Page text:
Overwintering Pond Plants
How to care for pond plants in the wintertime.
Stephen M. Meyer
Q. Next year I will be installing an above ground pond with a capacity of about 500 gallons. The winters are severe where I live, so the pond will need to be emptied in the fall. What concerns me is what to do with the water plants during the winter. I cannot find any information on what to do with them so I can use them again in the spring. I'm hoping you have suggestions. Otherwise, I'll have to buy new plants each year.
A. Many aquatic plants can be overwintered outside the pond. The trick is to make them go into an ordinary winter "sleep mode."
Wait until the shortening days and cool weather of the fall cause growth to stop and leaves to begin to die back. Trim off the remaining leaves. For lilies and lotus I suggest trimming to within an inch or two of the tuber. For iris, pickerelweed and other emergents, trim to leave about 6 inches of the stalk. Submergents should not be trimmed at all.
You will need a cool (45 to 50 degrees Fahrenheit), dark location to store the plants. One storage method is to unpot the plants, wrap them in damp newspaper and bag them in sealed plastic bags. Check the plants every week or so to maintain moist conditions. Only floating leaf plants and emergents can be kept in wet newspaper.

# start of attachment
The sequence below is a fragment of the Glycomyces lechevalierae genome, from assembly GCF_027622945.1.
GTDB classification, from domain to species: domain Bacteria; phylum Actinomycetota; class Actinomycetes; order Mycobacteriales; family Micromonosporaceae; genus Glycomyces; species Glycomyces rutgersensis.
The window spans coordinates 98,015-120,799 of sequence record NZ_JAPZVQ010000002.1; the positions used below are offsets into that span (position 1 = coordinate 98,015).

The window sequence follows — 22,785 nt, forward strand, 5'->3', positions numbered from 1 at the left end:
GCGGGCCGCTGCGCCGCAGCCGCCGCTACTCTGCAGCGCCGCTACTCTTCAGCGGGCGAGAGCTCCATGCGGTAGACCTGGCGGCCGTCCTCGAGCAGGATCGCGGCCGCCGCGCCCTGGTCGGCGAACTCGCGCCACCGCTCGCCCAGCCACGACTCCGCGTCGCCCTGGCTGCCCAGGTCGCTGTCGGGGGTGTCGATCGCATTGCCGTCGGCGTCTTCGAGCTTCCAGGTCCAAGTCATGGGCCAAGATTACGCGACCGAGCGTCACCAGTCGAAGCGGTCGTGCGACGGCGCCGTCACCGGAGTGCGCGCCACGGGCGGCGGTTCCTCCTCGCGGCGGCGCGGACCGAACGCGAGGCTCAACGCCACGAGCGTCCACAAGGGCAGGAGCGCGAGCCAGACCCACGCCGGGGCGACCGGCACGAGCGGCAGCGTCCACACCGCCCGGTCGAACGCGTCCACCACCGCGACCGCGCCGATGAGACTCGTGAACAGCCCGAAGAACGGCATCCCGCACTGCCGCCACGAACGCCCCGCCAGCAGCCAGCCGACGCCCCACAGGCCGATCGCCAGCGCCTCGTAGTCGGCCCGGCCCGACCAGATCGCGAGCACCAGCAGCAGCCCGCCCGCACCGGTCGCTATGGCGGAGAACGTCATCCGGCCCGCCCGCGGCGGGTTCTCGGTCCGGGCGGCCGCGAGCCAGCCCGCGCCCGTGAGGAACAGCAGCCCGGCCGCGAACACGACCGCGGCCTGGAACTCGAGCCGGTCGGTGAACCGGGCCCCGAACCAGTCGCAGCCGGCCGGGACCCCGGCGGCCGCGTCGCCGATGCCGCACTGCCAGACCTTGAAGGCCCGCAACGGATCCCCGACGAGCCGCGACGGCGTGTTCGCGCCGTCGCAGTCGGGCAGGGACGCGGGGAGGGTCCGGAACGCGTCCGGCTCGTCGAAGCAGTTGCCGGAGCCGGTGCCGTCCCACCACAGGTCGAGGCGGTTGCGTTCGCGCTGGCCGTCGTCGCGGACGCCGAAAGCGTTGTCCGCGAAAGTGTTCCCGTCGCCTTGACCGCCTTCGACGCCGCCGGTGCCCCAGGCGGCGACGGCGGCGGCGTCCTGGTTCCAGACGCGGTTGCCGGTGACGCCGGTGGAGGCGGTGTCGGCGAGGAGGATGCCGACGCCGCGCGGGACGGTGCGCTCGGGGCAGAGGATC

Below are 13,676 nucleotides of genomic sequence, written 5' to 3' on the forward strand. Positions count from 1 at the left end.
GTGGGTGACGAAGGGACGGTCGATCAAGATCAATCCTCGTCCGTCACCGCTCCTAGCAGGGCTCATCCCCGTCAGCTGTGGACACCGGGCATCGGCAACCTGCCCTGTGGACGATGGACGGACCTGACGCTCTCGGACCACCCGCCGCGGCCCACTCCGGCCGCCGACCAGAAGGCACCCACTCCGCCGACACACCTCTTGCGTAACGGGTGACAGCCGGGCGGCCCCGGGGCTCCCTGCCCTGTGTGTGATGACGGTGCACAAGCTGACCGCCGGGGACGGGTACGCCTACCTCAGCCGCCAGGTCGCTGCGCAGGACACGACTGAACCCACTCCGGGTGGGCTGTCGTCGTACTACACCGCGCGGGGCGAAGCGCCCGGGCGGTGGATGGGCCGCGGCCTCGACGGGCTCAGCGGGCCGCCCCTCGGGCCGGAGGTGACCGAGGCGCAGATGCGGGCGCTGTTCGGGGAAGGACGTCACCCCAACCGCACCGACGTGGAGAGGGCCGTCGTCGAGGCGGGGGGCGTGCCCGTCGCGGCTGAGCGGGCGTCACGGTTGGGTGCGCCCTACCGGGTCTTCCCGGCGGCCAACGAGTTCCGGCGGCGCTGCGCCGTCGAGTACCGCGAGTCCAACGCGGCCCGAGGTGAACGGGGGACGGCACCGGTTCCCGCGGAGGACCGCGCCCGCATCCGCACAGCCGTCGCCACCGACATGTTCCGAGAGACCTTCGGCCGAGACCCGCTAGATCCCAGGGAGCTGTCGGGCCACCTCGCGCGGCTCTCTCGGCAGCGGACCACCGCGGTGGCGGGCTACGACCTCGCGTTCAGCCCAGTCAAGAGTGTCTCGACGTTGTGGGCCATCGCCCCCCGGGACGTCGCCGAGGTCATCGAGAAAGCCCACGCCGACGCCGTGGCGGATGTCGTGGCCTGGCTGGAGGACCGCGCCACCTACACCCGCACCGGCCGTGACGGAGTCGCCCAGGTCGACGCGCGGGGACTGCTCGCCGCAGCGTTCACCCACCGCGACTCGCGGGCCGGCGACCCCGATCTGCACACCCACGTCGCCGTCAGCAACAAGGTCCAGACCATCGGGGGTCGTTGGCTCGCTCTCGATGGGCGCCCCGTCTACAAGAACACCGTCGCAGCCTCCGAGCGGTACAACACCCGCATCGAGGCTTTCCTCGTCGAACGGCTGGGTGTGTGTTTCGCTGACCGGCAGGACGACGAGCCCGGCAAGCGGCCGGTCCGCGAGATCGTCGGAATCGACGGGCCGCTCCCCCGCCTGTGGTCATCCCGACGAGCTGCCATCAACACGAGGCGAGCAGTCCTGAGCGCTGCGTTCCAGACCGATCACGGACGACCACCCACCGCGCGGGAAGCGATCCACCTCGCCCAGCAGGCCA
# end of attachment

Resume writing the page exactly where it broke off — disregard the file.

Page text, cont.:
Another method is to settle them in water-filled tubs. Floating leaf plants and emergents should be left in their pots, and the pots should be placed in water just deep enough to cover the roots, tubers and so on. Submergent plants (if grown in pots) should be placed in tubs deep enough to cover the plants. If the submergents are unpotted they can just be placed in water.
There are two possible risks. First, watch for fungus or rot. Good air circulation around the plants will limit this problem, which is why I prefer the second method I described above.
The other danger is animals. Mice like to chew on plant tubers for winter food. Make sure the plant material is protected from hungry pests.